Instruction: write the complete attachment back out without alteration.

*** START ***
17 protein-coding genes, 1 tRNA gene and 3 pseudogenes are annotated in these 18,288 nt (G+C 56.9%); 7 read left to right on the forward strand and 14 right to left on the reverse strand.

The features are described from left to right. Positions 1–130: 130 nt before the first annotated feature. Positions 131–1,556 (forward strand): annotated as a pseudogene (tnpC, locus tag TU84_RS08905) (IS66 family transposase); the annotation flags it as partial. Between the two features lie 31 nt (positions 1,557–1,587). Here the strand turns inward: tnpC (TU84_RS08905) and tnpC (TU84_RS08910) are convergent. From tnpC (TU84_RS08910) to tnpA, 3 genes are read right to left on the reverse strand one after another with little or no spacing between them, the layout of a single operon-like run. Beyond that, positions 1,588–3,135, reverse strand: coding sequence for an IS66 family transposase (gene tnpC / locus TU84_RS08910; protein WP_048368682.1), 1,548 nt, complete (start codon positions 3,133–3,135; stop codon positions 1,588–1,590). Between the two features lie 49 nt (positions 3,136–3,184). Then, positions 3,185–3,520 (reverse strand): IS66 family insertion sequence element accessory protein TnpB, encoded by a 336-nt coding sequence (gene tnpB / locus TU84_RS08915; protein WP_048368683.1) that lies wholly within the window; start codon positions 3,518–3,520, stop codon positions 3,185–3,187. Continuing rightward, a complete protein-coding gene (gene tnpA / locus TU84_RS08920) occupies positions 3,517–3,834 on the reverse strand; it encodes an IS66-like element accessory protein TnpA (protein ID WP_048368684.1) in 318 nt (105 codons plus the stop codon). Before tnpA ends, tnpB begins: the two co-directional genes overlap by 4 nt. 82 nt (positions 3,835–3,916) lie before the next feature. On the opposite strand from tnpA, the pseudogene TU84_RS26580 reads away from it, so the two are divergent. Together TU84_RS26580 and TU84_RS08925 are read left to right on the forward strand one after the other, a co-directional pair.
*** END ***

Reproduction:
17 protein-coding genes, 1 tRNA gene and 3 pseudogenes are annotated in these 18,288 nt (G+C 56.9%); 7 read left to right on the forward strand and 14 right to left on the reverse strand.

The features are described from left to right. Positions 1–130: 130 nt before the first annotated feature. Positions 131–1,556 (forward strand): annotated as a pseudogene (tnpC, locus tag TU84_RS08905) (IS66 family transposase); the annotation flags it as partial. Between the two features lie 31 nt (positions 1,557–1,587). Here the strand turns inward: tnpC (TU84_RS08905) and tnpC (TU84_RS08910) are convergent. From tnpC (TU84_RS08910) to tnpA, 3 genes are read right to left on the reverse strand one after another with little or no spacing between them, the layout of a single operon-like run. Beyond that, positions 1,588–3,135, reverse strand: coding sequence for an IS66 family transposase (gene tnpC / locus TU84_RS08910; protein WP_048368682.1), 1,548 nt, complete (start codon positions 3,133–3,135; stop codon positions 1,588–1,590). Between the two features lie 49 nt (positions 3,136–3,184). Then, positions 3,185–3,520 (reverse strand): IS66 family insertion sequence element accessory protein TnpB, encoded by a 336-nt coding sequence (gene tnpB / locus TU84_RS08915; protein WP_048368683.1) that lies wholly within the window; start codon positions 3,518–3,520, stop codon positions 3,185–3,187. Continuing rightward, a complete protein-coding gene (gene tnpA / locus TU84_RS08920) occupies positions 3,517–3,834 on the reverse strand; it encodes an IS66-like element accessory protein TnpA (protein ID WP_048368684.1) in 318 nt (105 codons plus the stop codon). Before tnpA ends, tnpB begins: the two co-directional genes overlap by 4 nt. 82 nt (positions 3,835–3,916) lie before the next feature. On the opposite strand from tnpA, the pseudogene TU84_RS26580 reads away from it, so the two are divergent. Together TU84_RS26580 and TU84_RS08925 are read left to right on the forward strand one after the other, a co-directional pair.